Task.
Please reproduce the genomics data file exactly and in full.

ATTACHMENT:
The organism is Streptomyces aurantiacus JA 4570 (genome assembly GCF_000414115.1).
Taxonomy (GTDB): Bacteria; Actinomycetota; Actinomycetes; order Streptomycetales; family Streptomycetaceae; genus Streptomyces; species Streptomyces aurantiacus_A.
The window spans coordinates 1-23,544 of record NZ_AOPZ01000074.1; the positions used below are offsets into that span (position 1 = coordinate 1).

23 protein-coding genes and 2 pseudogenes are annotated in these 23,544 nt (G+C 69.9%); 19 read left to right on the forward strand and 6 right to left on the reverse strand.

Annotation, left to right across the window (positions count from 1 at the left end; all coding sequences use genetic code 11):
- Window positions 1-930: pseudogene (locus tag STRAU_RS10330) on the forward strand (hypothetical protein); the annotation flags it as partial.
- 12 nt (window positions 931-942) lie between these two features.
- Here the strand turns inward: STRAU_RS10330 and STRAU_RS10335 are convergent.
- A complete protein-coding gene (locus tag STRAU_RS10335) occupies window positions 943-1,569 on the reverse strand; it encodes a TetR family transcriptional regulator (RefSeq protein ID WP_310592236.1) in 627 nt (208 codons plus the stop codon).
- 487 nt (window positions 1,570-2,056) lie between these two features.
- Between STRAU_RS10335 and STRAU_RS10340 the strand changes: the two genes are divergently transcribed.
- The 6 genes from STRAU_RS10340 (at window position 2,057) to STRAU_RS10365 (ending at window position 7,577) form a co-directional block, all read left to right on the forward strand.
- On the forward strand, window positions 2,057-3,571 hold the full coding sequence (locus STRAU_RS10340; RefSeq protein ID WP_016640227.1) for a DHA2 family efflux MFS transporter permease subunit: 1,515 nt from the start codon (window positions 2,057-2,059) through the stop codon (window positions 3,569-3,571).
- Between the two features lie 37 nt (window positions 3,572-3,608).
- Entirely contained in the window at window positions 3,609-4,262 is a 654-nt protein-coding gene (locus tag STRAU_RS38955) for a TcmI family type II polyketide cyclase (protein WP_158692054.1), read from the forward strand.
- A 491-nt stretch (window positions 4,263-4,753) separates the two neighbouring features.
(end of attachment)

The organism is Streptomyces aurantiacus JA 4570 (genome assembly GCF_000414115.1).
Taxonomy (GTDB): Bacteria; Actinomycetota; Actinomycetes; order Streptomycetales; family Streptomycetaceae; genus Streptomyces; species Streptomyces aurantiacus_A.
The window spans coordinates 1-23,544 of record NZ_AOPZ01000074.1; the positions used below are offsets into that span (position 1 = coordinate 1).

23 protein-coding genes and 2 pseudogenes are annotated in these 23,544 nt (G+C 69.9%); 19 read left to right on the forward strand and 6 right to left on the reverse strand.

Annotation, left to right across the window (positions count from 1 at the left end; all coding sequences use genetic code 11):
- Window positions 1-930: pseudogene (locus tag STRAU_RS10330) on the forward strand (hypothetical protein); the annotation flags it as partial.
- 12 nt (window positions 931-942) lie between these two features.
- Here the strand turns inward: STRAU_RS10330 and STRAU_RS10335 are convergent.
- A complete protein-coding gene (locus tag STRAU_RS10335) occupies window positions 943-1,569 on the reverse strand; it encodes a TetR family transcriptional regulator (RefSeq protein ID WP_310592236.1) in 627 nt (208 codons plus the stop codon).
- 487 nt (window positions 1,570-2,056) lie between these two features.
- Between STRAU_RS10335 and STRAU_RS10340 the strand changes: the two genes are divergently transcribed.
- The 6 genes from STRAU_RS10340 (at window position 2,057) to STRAU_RS10365 (ending at window position 7,577) form a co-directional block, all read left to right on the forward strand.
- On the forward strand, window positions 2,057-3,571 hold the full coding sequence (locus STRAU_RS10340; RefSeq protein ID WP_016640227.1) for a DHA2 family efflux MFS transporter permease subunit: 1,515 nt from the start codon (window positions 2,057-2,059) through the stop codon (window positions 3,569-3,571).
- Between the two features lie 37 nt (window positions 3,572-3,608).
- Entirely contained in the window at window positions 3,609-4,262 is a 654-nt protein-coding gene (locus tag STRAU_RS38955) for a TcmI family type II polyketide cyclase (protein WP_158692054.1), read from the forward strand.
- A 491-nt stretch (window positions 4,263-4,753) separates the two neighbouring features.